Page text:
Right now, we are experiencing technological advancements at an unprecedented rate. From self-driving vehicles to generative AI like ChatGPT, our landscape as both business leaders and consumers is changing exponentially. In fact, I believe that change is too mild a term for the advancements in innovation we are seeing. Technological transformation is far more accurate.

In today’s rapidly evolving world, merely being agile in our approach to innovation is not enough to sustain an organization in any industry. As technology advances exponentially, our strategies for internal and external innovation must also evolve. Staying ahead of the competition requires anticipating future developments.

However, my process must also evolve with the times to help organizations and business leaders turn disruptions into innovative opportunities. For many years, I have used a three-step process to help clients become Anticipatory Organizations, and this approach remains highly relevant in the current climate of digital transformation and exponential change.

1. Always Begin with Certainty

This may sound counterintuitive, as the future often appears to be an ever-changing, unpredictable force, but many aspects of the future are certain. It is not impossible whatsoever to see what is certain about both your future and the future of the world outside your industry. You merely have to be willing to stop being reactionary.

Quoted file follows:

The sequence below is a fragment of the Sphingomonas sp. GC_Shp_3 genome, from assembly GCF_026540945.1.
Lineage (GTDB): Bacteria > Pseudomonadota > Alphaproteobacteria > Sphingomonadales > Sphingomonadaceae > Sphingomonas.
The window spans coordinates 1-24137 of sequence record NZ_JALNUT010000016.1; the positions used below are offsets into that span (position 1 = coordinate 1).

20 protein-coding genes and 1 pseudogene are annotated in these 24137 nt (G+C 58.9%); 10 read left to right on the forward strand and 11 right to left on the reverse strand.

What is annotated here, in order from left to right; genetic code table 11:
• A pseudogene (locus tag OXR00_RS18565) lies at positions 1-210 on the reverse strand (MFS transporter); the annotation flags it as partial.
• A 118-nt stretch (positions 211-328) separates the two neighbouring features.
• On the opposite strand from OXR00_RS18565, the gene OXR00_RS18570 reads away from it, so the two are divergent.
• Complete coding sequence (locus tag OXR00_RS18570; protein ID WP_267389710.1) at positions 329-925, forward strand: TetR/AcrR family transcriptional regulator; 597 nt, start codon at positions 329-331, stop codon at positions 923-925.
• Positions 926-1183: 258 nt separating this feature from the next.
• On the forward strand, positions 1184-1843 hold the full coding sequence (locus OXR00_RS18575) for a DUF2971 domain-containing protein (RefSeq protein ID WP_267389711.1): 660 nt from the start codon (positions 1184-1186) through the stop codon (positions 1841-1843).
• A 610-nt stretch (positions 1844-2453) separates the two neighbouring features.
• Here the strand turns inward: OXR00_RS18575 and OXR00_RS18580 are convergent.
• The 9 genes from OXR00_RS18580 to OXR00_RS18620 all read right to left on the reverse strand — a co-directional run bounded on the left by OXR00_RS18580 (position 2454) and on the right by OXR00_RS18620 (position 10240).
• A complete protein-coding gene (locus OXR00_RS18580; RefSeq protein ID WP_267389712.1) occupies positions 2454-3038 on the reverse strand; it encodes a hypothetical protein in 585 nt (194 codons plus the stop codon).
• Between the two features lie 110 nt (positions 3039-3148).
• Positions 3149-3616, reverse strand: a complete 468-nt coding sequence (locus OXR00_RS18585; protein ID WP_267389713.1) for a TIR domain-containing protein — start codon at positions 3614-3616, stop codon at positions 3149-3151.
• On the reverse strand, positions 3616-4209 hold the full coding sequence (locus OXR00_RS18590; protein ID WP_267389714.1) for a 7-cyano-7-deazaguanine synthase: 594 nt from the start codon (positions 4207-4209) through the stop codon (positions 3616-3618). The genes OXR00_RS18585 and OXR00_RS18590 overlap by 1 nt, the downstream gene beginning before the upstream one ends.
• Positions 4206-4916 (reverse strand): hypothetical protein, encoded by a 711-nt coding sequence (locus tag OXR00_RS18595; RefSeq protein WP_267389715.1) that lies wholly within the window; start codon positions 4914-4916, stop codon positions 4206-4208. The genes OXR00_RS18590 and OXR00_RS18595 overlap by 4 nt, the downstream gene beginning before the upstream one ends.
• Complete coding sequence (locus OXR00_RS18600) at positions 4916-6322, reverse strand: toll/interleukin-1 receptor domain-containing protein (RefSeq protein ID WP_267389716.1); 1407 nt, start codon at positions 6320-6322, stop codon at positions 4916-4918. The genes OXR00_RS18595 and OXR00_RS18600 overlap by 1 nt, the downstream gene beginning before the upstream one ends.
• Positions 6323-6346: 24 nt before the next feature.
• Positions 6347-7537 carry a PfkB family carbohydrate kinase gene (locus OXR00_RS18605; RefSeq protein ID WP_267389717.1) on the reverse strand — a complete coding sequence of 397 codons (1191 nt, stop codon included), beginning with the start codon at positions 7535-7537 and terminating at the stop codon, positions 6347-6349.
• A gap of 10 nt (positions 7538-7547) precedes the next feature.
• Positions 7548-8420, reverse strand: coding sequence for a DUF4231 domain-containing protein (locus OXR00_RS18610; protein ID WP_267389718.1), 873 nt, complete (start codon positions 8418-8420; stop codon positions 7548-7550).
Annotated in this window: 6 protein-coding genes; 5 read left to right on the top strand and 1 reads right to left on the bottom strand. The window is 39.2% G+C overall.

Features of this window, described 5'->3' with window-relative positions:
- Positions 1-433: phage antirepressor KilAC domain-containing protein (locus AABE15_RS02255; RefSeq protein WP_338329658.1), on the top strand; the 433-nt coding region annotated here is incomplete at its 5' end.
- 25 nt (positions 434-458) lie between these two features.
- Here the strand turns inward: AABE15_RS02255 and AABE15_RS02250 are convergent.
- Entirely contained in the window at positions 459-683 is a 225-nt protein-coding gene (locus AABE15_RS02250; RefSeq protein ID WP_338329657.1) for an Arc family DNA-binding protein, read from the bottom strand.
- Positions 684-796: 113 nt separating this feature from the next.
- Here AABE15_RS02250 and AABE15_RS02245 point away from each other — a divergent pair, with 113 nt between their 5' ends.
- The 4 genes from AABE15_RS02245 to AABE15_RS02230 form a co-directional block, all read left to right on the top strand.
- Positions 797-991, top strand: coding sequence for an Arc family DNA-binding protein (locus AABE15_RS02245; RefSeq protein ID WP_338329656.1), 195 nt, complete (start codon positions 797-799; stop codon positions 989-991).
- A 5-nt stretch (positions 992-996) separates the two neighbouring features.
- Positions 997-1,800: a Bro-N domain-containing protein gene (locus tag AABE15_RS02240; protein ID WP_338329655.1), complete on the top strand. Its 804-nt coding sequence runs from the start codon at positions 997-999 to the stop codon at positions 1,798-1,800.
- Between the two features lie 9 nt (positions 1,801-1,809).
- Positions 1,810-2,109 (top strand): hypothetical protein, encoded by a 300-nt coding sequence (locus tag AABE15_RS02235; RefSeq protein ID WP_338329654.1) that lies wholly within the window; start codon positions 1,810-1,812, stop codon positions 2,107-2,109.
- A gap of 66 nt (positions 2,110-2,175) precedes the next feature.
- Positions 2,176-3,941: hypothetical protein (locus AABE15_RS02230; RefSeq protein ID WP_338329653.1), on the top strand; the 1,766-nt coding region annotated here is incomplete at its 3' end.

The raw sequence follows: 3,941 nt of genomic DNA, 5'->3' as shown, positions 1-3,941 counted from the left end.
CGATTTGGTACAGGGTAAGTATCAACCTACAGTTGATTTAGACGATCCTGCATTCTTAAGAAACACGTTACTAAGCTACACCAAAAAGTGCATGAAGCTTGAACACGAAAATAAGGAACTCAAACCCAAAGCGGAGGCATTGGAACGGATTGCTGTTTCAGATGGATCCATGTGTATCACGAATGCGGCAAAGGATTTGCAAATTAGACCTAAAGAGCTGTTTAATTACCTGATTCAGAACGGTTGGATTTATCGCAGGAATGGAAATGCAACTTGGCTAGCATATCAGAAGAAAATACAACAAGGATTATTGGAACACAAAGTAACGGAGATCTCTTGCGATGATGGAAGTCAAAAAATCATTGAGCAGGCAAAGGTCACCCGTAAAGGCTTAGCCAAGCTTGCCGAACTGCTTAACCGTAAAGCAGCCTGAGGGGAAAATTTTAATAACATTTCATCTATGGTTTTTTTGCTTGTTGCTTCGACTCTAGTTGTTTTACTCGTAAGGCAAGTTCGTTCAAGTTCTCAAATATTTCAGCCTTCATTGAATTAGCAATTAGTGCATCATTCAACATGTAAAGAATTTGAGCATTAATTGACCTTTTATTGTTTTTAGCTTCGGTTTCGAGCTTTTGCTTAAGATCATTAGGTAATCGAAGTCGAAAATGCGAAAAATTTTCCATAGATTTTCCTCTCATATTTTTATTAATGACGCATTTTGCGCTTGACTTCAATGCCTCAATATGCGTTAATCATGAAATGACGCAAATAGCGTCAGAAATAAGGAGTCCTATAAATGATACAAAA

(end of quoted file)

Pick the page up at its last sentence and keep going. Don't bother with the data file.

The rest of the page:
It is that simple, and here is why:

All change moves in patterns, including changes in business. Cyclical change is exactly how it sounds – it occurs in cycles, creating a predictable circle that you can use to anticipate what comes next. For instance, it is inevitable that inflation and interest rates will rise, and recent trends confirm this increase. However, it is equally certain that they will eventually decline after reaching their peak.

On the other hand, Linear change is a pattern that does not repeat. This is an instance that will occur once, often transforming whole industries, and thereafter, time keeps moving forward. An example of this would be Baby Boomers aging out of the job market and Gen Z entering the job market. There will always be older generations retiring and younger generations coming into the workforce, but this specific iteration of it will never happen again.